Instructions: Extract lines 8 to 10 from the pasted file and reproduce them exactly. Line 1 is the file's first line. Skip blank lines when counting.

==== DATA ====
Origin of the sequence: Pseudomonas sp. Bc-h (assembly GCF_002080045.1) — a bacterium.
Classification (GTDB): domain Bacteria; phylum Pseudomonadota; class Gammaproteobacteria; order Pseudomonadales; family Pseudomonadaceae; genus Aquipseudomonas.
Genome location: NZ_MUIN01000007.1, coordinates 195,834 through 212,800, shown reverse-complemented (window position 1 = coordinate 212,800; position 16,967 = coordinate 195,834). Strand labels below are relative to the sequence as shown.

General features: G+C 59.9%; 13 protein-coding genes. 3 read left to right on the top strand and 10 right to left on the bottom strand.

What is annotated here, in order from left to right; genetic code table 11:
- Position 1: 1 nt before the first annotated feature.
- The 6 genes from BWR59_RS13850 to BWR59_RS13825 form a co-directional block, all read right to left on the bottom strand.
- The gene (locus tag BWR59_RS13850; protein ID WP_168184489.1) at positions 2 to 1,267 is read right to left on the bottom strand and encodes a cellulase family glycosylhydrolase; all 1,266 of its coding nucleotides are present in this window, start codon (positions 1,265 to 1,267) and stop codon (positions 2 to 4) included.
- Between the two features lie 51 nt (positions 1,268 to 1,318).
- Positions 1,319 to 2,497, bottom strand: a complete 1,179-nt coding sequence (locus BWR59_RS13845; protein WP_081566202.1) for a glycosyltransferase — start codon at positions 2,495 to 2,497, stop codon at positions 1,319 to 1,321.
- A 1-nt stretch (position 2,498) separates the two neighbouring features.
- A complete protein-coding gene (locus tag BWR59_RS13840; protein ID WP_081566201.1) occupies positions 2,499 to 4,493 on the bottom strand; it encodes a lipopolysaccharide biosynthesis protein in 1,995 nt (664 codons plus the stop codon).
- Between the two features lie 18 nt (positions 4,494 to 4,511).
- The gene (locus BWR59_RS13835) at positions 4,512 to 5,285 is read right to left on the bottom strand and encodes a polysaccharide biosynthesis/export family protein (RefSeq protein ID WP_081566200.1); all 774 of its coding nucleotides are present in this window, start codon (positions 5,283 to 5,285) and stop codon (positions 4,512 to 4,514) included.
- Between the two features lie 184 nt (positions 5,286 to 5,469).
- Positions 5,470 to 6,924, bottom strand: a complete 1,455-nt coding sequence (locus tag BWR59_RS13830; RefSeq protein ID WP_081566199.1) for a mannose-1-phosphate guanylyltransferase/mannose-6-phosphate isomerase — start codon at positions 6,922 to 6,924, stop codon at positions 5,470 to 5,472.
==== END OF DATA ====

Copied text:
- The gene (locus tag BWR59_RS13850; protein ID WP_168184489.1) at positions 2 to 1,267 is read right to left on the bottom strand and encodes a cellulase family glycosylhydrolase; all 1,266 of its coding nucleotides are present in this window, start codon (positions 1,265 to 1,267) and stop codon (positions 2 to 4) included.
- Between the two features lie 51 nt (positions 1,268 to 1,318).
- Positions 1,319 to 2,497, bottom strand: a complete 1,179-nt coding sequence (locus BWR59_RS13845; protein WP_081566202.1) for a glycosyltransferase — start codon at positions 2,495 to 2,497, stop codon at positions 1,319 to 1,321.